more than 7 times as many customers (44 percent) strongly oppose degrading quality for the sake of price (Figure 5). In contrast. In fact. The message that comes across loud and clear is that health insurance customers generally are more value-driven then price-driven. Such findings should act as a wakeup call for those who make the service investment decisions. Figure 5—Price Tradeoff Preferences Disagree Lower levels of product quality if it ensures I get the lowest price Agree 61% 3% Lower levels of customer service if it ensures I get the lowest price 44% 6% Lower levels of product options if it ensures I get the lowest price 41% 7% Lower frequency of communications if it ensures I get the lowest price 41% 28% 23% % respondents agreeing (top 3 of 10 box ratings) % respondents disagreeing (bottom 3 of 10 boxes ratings) . our research shows that only 6 percent of customers are willing to compromise on levels of customer service in exchange for a lower price. Our research clearly shows that customers are not willing to trade off customer service options or quality in exchange for a lower price.Surprise #5 Service quality trumps price.
and 8 percent are actively engaging in conversations about payers.Surprise #6 Customers are social. health insurers are not leveraging social media in any major way. 54% 5% Agree 28% 21% 52% 8% 58% 6% 23% 66% 5% % respondents agreeing (top 3 boxes) % respondents disagreeing (bottom 3 boxes) .). friends. Yet our research also finds that. The use of social media sites has increased my overall awareness about products and services from Health insurance companies I did not know of before.. has increased my overall engagement with my current insurance company and their brands.. bulletin boards. yet payers are not socially engaged. MySpace. etc. Comments posted on social media sites inﬂuence my opinions about Health insurance companies or brands in general. currently. I tend to trust comments about Health insurance companies/brands on social media sites posted by people I know (family. social channels are becoming an increasingly important way of sharing information—40 percent read about healthcare through these channels at least a few times during the year. For these respondents. Social media has come of age and has begun to redefine not just individuals’ personal relationships. Figure 6—To what extent do you agree with the following statements? Disagree I tend to trust comments about Health insurance companies/brands on social media sites posted by people I don’t know. but their business ones as well. Facebook. Twitter. and only 5 percent say that their use of social media sites has increased their overall engagement with their current insurance companies and their brands (Figure 6). The use of social media sites like blogs. Our research shows that a majority of respondents (76 percent) went online looking for information about health insurers at least a few times during the past year. Only 6 percent of respondents agree that the use of social media sites has increased their overall awareness about products and services from health insurance companies that they did not know of before. co-workers.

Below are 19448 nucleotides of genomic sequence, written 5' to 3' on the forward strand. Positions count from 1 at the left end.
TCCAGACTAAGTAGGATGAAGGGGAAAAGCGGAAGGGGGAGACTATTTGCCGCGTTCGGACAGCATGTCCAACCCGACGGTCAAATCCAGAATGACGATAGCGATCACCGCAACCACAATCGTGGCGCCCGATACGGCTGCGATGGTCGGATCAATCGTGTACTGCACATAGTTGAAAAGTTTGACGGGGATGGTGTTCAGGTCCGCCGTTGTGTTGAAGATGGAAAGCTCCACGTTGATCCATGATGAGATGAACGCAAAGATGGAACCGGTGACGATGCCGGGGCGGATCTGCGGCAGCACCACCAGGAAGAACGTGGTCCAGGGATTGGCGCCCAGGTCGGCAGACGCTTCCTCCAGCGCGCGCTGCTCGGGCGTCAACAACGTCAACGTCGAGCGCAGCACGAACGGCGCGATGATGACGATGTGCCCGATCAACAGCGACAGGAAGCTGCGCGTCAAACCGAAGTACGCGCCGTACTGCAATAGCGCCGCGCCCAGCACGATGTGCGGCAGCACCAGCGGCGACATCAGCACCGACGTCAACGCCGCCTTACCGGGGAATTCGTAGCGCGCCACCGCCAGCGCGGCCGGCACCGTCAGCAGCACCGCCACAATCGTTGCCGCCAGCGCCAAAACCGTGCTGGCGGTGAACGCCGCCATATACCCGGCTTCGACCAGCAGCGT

utility. In fact. The individual consumer’s voice will undoubtedly gain more influence. as the “consumerism” trend in health care increases in line with increased growth in the Individual market. Figure 7—Customer Motivations to Switch Providers Required by change in company open enrollment options 45% Other reason(s) 28% 18% Price Product/service options were too limited 7% 6% 5% I lost trust in the company Overall poor quality of the customer experience . we expect customer service performance to emerge as a source of differentiation and contributing factor to loyalty and retention—much like it is in other industries today. However. insurers so far have been granted some immunity against the impact of poor service performance: the primary reason individuals switch health insurance companies is because they have been required through changes in their corporate enrollment options. Given the unique structure of the health insurance marketplace. While poor customer service performance is not usually the driving factor for switching insurance providers (Figure 7). people are speaking up loud and clear. and already. for example—due to poor customer service. Accenture’s 2010 Global Customer Multi-Industry Research Study found that 64 percent of consumers switched from at least one service provider in the past 12 months—a bank. our research has found it is the driving factor in other industries. consumer-directed health plans and the like.Surprise #7 Customers are not voting with their feet (yet). but they’re doing plenty of talking. or wireless carrier.